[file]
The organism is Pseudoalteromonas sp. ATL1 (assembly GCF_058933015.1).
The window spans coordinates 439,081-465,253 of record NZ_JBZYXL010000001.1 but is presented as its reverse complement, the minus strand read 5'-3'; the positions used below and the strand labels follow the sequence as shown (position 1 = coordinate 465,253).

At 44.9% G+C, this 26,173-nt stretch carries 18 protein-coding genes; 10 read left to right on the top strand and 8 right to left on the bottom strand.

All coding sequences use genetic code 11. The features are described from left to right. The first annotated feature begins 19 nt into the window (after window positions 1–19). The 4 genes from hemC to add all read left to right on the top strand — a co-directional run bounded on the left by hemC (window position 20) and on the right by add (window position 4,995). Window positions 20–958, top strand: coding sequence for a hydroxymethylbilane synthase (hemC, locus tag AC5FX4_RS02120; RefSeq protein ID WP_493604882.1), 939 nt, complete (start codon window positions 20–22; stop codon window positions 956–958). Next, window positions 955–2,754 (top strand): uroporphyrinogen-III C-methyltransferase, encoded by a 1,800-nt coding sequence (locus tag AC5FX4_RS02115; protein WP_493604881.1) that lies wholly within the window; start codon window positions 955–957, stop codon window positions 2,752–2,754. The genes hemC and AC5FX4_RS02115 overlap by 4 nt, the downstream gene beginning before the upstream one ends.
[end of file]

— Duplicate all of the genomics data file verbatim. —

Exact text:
The organism is Pseudoalteromonas sp. ATL1 (assembly GCF_058933015.1).
The window spans coordinates 439,081-465,253 of record NZ_JBZYXL010000001.1 but is presented as its reverse complement, the minus strand read 5'-3'; the positions used below and the strand labels follow the sequence as shown (position 1 = coordinate 465,253).

At 44.9% G+C, this 26,173-nt stretch carries 18 protein-coding genes; 10 read left to right on the top strand and 8 right to left on the bottom strand.

All coding sequences use genetic code 11. The features are described from left to right. The first annotated feature begins 19 nt into the window (after window positions 1–19). The 4 genes from hemC to add all read left to right on the top strand — a co-directional run bounded on the left by hemC (window position 20) and on the right by add (window position 4,995). Window positions 20–958, top strand: coding sequence for a hydroxymethylbilane synthase (hemC, locus tag AC5FX4_RS02120; RefSeq protein ID WP_493604882.1), 939 nt, complete (start codon window positions 20–22; stop codon window positions 956–958). Next, window positions 955–2,754 (top strand): uroporphyrinogen-III C-methyltransferase, encoded by a 1,800-nt coding sequence (locus tag AC5FX4_RS02115; protein WP_493604881.1) that lies wholly within the window; start codon window positions 955–957, stop codon window positions 2,752–2,754. The genes hemC and AC5FX4_RS02115 overlap by 4 nt, the downstream gene beginning before the upstream one ends.